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Re: Constitution and Contract [Was: CIA & FBI]
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> Unicorn writes:
> > Will a passport be issued to a non-citizen?
> Do you anticipate an enduring role for passports?
Assuming that strong cryptography is going to destroy all world borders
in either of our lifetimes is a stretch. Strong crypto is a powerful
tool to entitle the individual to resist state will, not a force that
will cause by itself the dissolution of the nation-state system. Even
assuming that there are no tariffs, no transaction costs, the human
elements of religion, race and belief, among other factors will always
enforce borders by themselves. Strong crypto does nothing to stop this,
it merely evens the odds in the Individual v. State game of intelligence
> What would be the
> point of strong cryptography if it leaves intact institutions able to
> enforce a demand for passports?
Your question hinges on the erroneous assumptions that:
1> Passports are per se a requirement to travel.
2> Cryptography can destroy the institutions to which you refer.
1> Passports as a per se requirement for travel:
They are not today, and were less so in the past.
A passport at the core is merely a request to treat the bearer as a
citizen of the issuing country. Such is even reflected in the
anachronistic language on most passports today. The United States
example is below:
The Secretary of State of the United States of America hereby
requests all who it may concern to permit the citizen of the
United States named herein to pass without delay or hindrance and
in case of need to give all lawful aid and protection.
It was in the McCarthy period that the passport began to be used as a
weapon. The upshot was that as a requirement to travel it was a
discretionary limitation on the right to travel. The passport was
finally afforded procedural due process protection in 1958, after 7
years of use as a blow to political dissenters. _Kent v. Dulles_, 357
U.S. 116 (1958). By this time, however, airline requirements and
discretionary issuance were so ingrained as to make passports a prime
candidate to regulate a person or keep track of travel. These issues
are discussed in detail in Comment, Passport Refusal for Political
Reasons: Constitutional Issues and Judicial Review, 61 Yale L.J. 171
(1952), and were partly the inspiration for Reich's New Property Note in
YLJ on which I have written extensively before. Reich, The New Property
73 Yale L.J. 773 (1964).
What affects this change is the increasingly widening category of
government largess where the individual finds that liberty is threatened
by the control of organized society.
I liken the change to the social security number. It was not (on the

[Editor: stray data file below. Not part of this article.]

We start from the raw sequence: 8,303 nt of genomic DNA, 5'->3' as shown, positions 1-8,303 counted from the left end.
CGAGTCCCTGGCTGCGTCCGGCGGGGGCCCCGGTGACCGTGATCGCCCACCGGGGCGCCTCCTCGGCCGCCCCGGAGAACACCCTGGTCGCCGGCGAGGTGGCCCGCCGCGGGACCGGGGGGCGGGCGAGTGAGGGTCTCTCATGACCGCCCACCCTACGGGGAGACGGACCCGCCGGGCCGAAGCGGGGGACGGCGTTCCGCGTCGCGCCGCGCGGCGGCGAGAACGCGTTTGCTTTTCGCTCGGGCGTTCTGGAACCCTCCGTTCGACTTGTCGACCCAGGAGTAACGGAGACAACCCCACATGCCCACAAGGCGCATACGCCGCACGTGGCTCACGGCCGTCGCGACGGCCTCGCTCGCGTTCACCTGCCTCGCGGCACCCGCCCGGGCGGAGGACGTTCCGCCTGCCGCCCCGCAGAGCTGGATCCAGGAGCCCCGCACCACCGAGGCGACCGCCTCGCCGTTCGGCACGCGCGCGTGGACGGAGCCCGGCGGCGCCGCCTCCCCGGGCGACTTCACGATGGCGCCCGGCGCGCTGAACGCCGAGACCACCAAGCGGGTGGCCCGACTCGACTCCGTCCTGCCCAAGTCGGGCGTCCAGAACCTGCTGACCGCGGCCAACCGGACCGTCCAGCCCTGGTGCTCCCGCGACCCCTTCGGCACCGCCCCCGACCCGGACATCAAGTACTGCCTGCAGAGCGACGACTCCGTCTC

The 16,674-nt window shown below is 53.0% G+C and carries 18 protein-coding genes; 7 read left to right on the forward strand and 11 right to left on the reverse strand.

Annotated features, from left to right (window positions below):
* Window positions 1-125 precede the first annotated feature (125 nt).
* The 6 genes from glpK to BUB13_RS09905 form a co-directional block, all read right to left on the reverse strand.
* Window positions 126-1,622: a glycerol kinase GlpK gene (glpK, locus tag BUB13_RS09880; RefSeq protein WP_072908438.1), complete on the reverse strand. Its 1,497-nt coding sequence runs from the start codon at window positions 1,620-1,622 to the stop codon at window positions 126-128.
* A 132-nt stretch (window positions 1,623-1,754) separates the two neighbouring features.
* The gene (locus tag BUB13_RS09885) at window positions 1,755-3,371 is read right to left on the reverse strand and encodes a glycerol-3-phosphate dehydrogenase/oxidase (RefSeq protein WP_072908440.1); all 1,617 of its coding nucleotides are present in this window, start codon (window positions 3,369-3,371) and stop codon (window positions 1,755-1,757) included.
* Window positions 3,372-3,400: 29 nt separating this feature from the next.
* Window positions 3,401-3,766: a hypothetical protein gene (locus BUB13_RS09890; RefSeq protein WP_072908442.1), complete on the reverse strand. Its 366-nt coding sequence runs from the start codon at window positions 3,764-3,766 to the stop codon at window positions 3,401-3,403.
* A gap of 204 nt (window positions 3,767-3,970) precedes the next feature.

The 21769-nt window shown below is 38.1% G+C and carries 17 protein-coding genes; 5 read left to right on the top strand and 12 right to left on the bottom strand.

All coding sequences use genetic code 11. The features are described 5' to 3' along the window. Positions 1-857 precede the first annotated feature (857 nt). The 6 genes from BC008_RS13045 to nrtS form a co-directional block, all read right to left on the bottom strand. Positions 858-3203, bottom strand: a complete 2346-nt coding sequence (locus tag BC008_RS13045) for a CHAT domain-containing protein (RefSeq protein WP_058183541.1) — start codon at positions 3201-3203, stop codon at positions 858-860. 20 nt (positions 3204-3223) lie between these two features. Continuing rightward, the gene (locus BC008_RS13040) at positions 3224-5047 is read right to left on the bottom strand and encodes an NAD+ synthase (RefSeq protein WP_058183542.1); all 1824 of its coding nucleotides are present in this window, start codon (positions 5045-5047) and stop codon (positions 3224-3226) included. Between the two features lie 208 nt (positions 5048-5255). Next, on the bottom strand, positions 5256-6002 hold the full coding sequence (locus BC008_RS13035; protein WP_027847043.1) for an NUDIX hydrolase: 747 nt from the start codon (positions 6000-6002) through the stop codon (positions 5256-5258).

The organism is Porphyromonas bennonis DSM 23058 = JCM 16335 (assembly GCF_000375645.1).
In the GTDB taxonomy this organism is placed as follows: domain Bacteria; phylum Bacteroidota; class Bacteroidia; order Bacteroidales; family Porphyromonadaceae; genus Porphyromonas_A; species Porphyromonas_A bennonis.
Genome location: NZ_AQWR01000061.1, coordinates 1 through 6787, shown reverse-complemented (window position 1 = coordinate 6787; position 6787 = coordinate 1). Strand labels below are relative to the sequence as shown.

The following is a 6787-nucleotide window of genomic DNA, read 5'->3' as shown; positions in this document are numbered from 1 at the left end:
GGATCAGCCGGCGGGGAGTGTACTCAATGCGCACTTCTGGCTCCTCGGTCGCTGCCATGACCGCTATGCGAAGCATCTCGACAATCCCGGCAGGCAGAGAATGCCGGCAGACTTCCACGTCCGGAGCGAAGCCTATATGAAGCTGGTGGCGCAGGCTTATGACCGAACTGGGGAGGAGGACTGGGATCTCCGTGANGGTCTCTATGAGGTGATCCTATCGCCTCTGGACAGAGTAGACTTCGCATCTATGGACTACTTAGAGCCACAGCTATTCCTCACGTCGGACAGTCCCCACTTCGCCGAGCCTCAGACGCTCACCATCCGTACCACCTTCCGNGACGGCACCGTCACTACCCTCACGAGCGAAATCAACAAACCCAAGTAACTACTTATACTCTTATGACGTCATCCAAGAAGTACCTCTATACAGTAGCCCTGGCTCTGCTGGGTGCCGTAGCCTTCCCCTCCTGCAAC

surface) intended for identification, it just became a primary
identification tool because it was so fitted for that role. (Each
person only had one, almost everyone has one).
It is the oppressive uses of passports, and not passports that are the
source of the evil you seek to eliminate.
Cryptography helps dissenters remain anonymous, and helps you if you
want to fund projects without being watched or tracked. It does not
destroy state regulation, eliminate oppression or present some cure-all.
> Are they [passports] not as much an invasion of
> privacy as eavesdropping? If passports continue to be of significance
> in the future, wouldn't that indicate that strong cryptography has
> failed to achieve its promise?
2> Cryptography will eliminate the institutions that you seem offended
I find it hard to envision how cryptography will eliminate passports.
In fact I think public key cryptography strengthens the ability of the
state to regulate in some ways, especially in terms of citizenship and
immigration. It's pretty hard to forge a smart card passport that uses
a signature from the State Department as an authenticator. This is
especially true if it contains a digitized photo that is also signed.
The promise of strong cryptography was never that it would topple
governments and destroy borders, only that it would even the playing
field in issues of privacy where the individual is at a distinct
disadvantage. Cryptography is not used merely by the "good guys" any
more than atomic power is.
The source of the problem is in how states will seek to regulate and
influence the citizens. This will continue to be a problem with or
without strong cryptography, and incidentally, with or without
Additionally, I'm not sure citizenship is necessarily "bad." What is
disadvantageous about citizenship is merely which legal sphere of
influence it places you in, and how oppressive said sphere is. It's not
in itself evil for a state to keep track of immigration or who is given
government benefits, only the systematic logging, sorting, and
utilization of this information that is disturbing. Were
citizenship authentication checked blindly at the border via zero
knowledge proofs (that is the correct term yes?) would the potential for
privacy concerns be somewhat reduced? Sure. Will it end oppression?
Of course not.
And if cryptography really will topple nations?
The right to exclude would merely fall to private hands and
corporate type interests in the place of governmental influence were the
borders destroyed. Largess can take on ominous dimensions be it
under private or pubic monopoly. Look at DeBeers. The diamond
"markets" under DeBeers and the Oppenheimer family are great evidence
that a system of private exclusion to territory and largess would be in
many ways much more vicious and discriminatory than a public one.
What's the difference if your passport is enforced by a state or a
private conglomerate empowered with cryptography?
Focus on cause, not tools or effect.
> John E. Kreznar | Relations among people to be by
> [email protected] | mutual consent, or not at all.
- -uni- (Dark)
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